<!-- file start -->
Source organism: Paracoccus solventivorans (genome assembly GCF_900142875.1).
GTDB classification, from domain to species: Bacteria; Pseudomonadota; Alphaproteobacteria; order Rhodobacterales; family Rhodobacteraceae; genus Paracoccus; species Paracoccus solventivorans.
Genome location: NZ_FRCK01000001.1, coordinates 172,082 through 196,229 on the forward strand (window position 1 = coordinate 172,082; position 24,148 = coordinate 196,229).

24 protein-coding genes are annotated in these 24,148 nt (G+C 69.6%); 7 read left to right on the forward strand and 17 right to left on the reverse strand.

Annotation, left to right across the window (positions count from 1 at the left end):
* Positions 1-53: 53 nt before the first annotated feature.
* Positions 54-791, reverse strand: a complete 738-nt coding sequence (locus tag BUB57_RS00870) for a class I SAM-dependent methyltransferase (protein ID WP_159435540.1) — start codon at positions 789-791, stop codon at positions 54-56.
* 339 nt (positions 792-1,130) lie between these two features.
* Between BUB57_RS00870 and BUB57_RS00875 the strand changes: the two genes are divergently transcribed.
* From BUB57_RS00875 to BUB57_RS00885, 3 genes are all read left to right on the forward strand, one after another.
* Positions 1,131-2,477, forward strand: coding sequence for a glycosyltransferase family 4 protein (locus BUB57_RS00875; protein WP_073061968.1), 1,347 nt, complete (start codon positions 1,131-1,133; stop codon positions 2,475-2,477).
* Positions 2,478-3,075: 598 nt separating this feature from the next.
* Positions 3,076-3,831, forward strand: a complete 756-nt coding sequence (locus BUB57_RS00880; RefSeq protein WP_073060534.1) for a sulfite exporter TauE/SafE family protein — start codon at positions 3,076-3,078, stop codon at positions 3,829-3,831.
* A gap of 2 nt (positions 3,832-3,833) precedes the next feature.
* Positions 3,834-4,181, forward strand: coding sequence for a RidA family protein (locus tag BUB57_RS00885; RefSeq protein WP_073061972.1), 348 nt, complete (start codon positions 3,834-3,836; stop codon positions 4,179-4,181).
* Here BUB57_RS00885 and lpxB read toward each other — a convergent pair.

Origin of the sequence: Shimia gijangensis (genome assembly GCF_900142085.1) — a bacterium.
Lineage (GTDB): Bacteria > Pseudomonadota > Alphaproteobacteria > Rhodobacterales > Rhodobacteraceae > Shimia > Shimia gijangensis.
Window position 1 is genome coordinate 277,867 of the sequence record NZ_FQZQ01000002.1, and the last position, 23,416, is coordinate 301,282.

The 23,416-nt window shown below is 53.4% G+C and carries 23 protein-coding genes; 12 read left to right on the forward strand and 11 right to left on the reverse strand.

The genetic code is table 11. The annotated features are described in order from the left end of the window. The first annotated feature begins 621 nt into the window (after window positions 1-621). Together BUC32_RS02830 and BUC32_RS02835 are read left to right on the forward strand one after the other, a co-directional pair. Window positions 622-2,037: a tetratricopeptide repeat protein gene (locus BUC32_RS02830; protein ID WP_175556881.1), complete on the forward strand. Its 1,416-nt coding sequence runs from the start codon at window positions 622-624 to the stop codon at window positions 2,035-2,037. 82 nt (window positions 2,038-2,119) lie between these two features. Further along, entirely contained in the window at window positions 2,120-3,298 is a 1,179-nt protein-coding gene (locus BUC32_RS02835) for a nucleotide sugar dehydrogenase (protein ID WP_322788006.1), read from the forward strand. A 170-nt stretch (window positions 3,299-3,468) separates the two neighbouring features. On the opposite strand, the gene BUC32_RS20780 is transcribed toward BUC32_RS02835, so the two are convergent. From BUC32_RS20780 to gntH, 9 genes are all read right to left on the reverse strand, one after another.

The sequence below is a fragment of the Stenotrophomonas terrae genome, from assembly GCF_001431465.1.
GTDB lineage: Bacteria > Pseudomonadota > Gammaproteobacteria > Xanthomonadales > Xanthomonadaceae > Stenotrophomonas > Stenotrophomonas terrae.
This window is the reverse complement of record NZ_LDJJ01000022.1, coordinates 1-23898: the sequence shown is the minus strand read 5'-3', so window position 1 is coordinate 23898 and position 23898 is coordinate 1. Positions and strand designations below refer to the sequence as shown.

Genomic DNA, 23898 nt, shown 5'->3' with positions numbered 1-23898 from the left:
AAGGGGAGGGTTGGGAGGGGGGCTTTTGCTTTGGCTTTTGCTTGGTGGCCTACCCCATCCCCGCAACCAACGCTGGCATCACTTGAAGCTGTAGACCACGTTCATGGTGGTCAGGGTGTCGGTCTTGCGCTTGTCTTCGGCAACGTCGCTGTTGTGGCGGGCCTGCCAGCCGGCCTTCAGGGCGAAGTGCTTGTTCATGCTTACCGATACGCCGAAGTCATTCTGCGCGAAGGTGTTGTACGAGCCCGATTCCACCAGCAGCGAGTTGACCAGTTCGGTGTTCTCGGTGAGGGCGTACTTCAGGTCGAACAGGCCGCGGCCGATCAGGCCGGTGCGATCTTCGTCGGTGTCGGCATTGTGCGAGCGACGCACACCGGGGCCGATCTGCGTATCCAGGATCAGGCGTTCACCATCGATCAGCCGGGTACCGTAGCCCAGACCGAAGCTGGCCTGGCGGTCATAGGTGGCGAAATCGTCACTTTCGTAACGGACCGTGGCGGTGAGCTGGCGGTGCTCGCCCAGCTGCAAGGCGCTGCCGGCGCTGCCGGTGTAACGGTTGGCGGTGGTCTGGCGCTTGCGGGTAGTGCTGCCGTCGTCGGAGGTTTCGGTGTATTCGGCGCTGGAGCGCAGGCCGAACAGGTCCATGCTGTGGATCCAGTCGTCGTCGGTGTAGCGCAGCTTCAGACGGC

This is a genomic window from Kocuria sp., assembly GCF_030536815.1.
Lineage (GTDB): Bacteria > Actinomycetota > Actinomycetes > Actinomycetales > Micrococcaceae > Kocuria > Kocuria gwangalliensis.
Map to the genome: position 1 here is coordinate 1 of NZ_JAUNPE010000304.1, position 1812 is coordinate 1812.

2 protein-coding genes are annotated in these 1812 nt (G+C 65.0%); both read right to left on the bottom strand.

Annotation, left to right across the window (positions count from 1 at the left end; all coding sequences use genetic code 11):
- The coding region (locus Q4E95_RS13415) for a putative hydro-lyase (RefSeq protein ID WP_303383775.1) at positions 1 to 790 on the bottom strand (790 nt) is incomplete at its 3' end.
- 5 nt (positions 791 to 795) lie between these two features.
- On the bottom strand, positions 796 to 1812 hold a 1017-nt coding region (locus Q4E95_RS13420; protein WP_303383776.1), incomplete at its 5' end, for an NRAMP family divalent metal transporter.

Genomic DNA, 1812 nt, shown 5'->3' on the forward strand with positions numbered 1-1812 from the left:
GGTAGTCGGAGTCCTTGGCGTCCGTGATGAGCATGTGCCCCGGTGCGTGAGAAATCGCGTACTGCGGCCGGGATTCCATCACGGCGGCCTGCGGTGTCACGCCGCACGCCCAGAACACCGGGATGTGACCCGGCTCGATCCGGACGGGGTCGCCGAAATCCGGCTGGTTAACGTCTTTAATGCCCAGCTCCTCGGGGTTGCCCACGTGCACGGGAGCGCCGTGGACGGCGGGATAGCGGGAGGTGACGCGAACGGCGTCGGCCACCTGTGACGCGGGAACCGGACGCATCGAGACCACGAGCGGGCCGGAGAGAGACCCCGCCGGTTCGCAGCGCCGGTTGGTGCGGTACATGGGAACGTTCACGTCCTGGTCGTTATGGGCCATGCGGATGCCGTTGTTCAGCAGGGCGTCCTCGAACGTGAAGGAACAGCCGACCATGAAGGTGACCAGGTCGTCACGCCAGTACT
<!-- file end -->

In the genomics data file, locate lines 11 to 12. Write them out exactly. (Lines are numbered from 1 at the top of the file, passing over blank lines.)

* Positions 1,131-2,477, forward strand: coding sequence for a glycosyltransferase family 4 protein (locus BUB57_RS00875; protein WP_073061968.1), 1,347 nt, complete (start codon positions 1,131-1,133; stop codon positions 2,475-2,477).
* Positions 2,478-3,075: 598 nt separating this feature from the next.